Big Muscles: Getting ripped has become the goal of many individuals these days. Even the younger lot has joined in on this fixation of having ripped body with muscles.
And in order to get that chiseled body, many individuals make a mistake of following a routine of exercise and diet simply because their trainer said so without asking the question “why”.
Many individuals want to look good with a flat stomach, big muscles and a ripped body. Many want to look like the guy with the big muscles in the poster which is put up in the gym.
But wait, are you aware of what it takes to get there? So, apart from the exercise routine given by your gym trainer what you really need is a proper diet routine to go along with your workout.
Sure your gym trainer will give you tips on big muscles diet but do remember he/she is not a trained nutritionist.
Remember, when he/she suggests you a diet ask “why?” without the fear of looking stupid. There are a lot of myths circulating with regards to gaining big muscles. Here are 5 big muscles myths which we would like to clear:
Big Muscles: Eating more protein will help you build muscle
This by far is the biggest myth that goes around in the gym. Even the individual who has just started working out will start including more protein in the diet and start with protein shakes. But wait, hold on, do you even require that much protein to build big muscles?
To a point, sure protein helps. So, put down the shake for a while and read ahead to what science is telling you.
Protein has various important body functions. It also promotes the muscle-building process which requires a variety of amino acids (which are the building blocks of proteins) – some of which are to be obtained from food since our body does not synthesize these amino acids.
Muscle mass increases over time when there is a combination of the right nutrition with resistance exercise.
But for this, one does not require exorbitant levels of protein for big muscles. 1.2 to 1.5 grams of protein per kilogram of body weight is the recommended intake depending on the nature of exercise and the intensity.
Elite athletes require more than this amount. These levels can be generally met with diet alone – no additional amino acid and protein supplementation. Any extra protein is stored as fat and can lead to an increase in weight.
So, NO, excess protein won’t help you build muscle.
Big Muscles: You can’t lose fat and gain muscle at the same time
Gaining big muscles and losing fat is by no means an easy feat. However, the right combination of exercise and diet will help you do that.
Losing fat will require a downsize of your calorie intake while gaining big muscles requires an increase in the protein intake without an increase in the total calorie intake.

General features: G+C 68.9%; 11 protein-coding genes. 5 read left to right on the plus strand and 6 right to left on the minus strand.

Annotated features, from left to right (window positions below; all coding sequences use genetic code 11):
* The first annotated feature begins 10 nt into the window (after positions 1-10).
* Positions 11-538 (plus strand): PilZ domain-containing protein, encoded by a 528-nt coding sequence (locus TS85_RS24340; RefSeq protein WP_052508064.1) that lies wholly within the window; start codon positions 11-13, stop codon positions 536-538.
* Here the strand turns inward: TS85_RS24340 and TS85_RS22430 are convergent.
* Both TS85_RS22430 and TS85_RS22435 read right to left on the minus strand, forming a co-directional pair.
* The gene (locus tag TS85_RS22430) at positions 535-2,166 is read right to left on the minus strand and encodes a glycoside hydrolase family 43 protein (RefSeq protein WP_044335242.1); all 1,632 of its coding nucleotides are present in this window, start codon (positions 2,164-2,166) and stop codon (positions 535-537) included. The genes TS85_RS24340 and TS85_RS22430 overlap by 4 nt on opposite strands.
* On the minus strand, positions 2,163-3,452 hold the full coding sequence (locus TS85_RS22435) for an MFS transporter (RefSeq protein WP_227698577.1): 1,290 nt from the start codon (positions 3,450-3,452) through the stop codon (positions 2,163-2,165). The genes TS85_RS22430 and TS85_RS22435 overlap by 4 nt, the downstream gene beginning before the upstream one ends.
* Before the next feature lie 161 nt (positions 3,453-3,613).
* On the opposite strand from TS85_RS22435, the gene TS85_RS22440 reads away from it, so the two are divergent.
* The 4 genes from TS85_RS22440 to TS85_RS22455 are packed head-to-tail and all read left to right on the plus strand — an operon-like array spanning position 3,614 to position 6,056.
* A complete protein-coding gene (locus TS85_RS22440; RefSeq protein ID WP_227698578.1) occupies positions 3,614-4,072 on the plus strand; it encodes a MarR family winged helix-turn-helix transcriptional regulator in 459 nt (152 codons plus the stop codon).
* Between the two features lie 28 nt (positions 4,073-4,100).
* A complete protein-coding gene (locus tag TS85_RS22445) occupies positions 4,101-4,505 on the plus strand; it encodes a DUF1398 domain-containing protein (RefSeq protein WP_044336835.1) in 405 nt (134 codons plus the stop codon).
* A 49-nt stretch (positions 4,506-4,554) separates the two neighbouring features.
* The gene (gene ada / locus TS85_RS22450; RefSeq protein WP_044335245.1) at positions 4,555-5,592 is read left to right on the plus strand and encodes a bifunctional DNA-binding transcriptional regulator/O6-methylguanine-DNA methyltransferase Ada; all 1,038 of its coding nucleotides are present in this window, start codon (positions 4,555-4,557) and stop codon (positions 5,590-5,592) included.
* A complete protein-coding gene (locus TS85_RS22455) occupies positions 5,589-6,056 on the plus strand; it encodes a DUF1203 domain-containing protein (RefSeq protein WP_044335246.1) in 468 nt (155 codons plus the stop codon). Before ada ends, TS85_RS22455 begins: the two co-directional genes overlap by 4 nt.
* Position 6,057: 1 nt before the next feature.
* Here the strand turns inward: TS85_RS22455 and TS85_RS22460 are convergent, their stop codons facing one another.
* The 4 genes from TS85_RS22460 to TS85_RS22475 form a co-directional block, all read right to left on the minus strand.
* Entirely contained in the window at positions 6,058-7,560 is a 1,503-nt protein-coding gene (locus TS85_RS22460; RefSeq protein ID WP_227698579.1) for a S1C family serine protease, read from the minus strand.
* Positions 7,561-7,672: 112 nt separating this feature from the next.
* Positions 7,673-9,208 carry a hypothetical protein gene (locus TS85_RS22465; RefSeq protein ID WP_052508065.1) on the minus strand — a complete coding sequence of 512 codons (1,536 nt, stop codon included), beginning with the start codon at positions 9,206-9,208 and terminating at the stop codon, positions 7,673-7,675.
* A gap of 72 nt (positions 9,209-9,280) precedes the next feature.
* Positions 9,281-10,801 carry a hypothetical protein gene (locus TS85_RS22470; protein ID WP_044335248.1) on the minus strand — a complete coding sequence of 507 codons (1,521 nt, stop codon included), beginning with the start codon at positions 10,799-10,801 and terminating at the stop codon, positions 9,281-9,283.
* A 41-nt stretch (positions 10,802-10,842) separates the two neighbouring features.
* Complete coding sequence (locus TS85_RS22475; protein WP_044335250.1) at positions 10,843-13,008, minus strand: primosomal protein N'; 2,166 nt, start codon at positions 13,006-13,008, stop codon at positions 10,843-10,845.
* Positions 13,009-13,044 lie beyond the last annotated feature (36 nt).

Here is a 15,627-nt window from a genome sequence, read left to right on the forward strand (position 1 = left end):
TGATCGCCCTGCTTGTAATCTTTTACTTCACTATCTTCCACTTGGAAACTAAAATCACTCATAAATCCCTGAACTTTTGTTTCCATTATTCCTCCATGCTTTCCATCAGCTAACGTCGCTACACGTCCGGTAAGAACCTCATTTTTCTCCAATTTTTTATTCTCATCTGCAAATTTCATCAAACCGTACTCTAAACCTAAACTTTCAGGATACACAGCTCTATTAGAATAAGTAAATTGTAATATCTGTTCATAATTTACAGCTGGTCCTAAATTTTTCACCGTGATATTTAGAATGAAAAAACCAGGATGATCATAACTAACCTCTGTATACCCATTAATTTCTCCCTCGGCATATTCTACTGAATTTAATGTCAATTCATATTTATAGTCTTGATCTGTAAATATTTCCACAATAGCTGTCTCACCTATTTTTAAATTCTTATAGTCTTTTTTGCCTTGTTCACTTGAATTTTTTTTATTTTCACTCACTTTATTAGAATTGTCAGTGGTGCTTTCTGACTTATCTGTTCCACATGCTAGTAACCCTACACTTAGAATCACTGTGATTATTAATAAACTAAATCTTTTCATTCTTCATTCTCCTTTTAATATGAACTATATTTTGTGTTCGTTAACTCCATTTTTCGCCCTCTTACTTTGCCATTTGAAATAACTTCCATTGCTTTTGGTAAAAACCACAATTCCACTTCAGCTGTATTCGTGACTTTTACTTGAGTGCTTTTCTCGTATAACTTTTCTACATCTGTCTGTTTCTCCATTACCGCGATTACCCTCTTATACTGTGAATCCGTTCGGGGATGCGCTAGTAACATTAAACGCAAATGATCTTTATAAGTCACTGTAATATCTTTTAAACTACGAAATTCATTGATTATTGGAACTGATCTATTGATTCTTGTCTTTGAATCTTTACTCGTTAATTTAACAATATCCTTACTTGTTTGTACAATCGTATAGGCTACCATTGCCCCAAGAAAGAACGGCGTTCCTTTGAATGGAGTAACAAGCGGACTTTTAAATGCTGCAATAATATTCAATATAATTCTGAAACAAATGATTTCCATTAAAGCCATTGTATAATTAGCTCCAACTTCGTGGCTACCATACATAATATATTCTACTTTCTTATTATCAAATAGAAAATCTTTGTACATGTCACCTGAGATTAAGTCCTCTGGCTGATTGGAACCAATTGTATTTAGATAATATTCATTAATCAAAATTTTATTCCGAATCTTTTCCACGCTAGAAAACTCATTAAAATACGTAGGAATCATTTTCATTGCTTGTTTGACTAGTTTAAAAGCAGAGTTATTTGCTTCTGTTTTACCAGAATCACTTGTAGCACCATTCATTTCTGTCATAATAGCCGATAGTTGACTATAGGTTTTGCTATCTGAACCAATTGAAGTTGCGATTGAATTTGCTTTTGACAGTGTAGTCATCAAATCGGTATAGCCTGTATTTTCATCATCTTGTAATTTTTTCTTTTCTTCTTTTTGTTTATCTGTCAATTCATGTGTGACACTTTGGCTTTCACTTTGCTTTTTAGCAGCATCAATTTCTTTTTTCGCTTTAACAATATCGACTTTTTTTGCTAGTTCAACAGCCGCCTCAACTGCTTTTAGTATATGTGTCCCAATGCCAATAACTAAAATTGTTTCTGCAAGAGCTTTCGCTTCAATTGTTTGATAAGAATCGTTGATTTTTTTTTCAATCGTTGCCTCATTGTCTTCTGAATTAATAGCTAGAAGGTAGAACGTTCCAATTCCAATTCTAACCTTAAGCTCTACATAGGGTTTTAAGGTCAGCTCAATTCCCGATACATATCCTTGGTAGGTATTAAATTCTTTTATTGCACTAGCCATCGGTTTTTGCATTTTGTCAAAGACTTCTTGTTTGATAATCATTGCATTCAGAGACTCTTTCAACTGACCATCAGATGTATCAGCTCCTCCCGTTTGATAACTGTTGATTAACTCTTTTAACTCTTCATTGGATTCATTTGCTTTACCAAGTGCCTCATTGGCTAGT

Remember that your body can’t turn fat into muscle and vice versa. But if you are overweight, your body can use your stored energy to actually fuel the muscle building process.
Big Muscles: Doing cardio will make you lose muscle
Doing cardio doesn’t jeopardize muscle gain or strength as per science. In fact, it may even help in acheiving big muscles.
So how much of cardio is good enough? 20-40 minutes is good enough for you to gain big muscles.
Doing cardio till you drop (over exhaustion) or over training hinders muscle gain. Doing an aerobic exercise in fact improves aerobic capacity along with muscle mass.
Interval training (alternate periods of high intensity with periods of low intensity) increases you’re the body’s production of the growth hormone which creates muscle mass.
Big Muscles: Say no to carbohydrates
Eating the right, clean, healthy foods in each meal is the key. Don’t demonize the carbohydrates.
Carbohydrates are the fuel for your workout. Not eating enough means your workout may potentially suffer. In the absence of carbohydrates, the body uses the alternate source, the valuable proteins in your body to fuel the workout.
So, to avoid any loss of lean body mass it is vital to maintain your carbohydrate stores.
Big Muscles: More protein after a workout will give more muscle growth
Good quality protein after a workout does play a role in enhancing muscle growth. However, more protein does not mean more muscle growth. 25 gms of protein after a workout (within two hours of a workout) is sufficient to stimulate maximum protein synthesis.
Be wary of any promises made to you in the name of building big muscles. Every suggestion by your trainer should have a scientific backing and not be just “a blind statement”.
As far as diet is concerned a qualified sports nutritionist would be able to chalk out a meal plan with the right balance of carbohydrates, proteins and the good fats in the diet along with the essential micro nutrients.
Many nutritionists besides offering weight loss programmes, are offering sports nutrition services for the sports and fitness enthusiasts.
Be sure to make the right consultations before you begin your big muscles workout plan.
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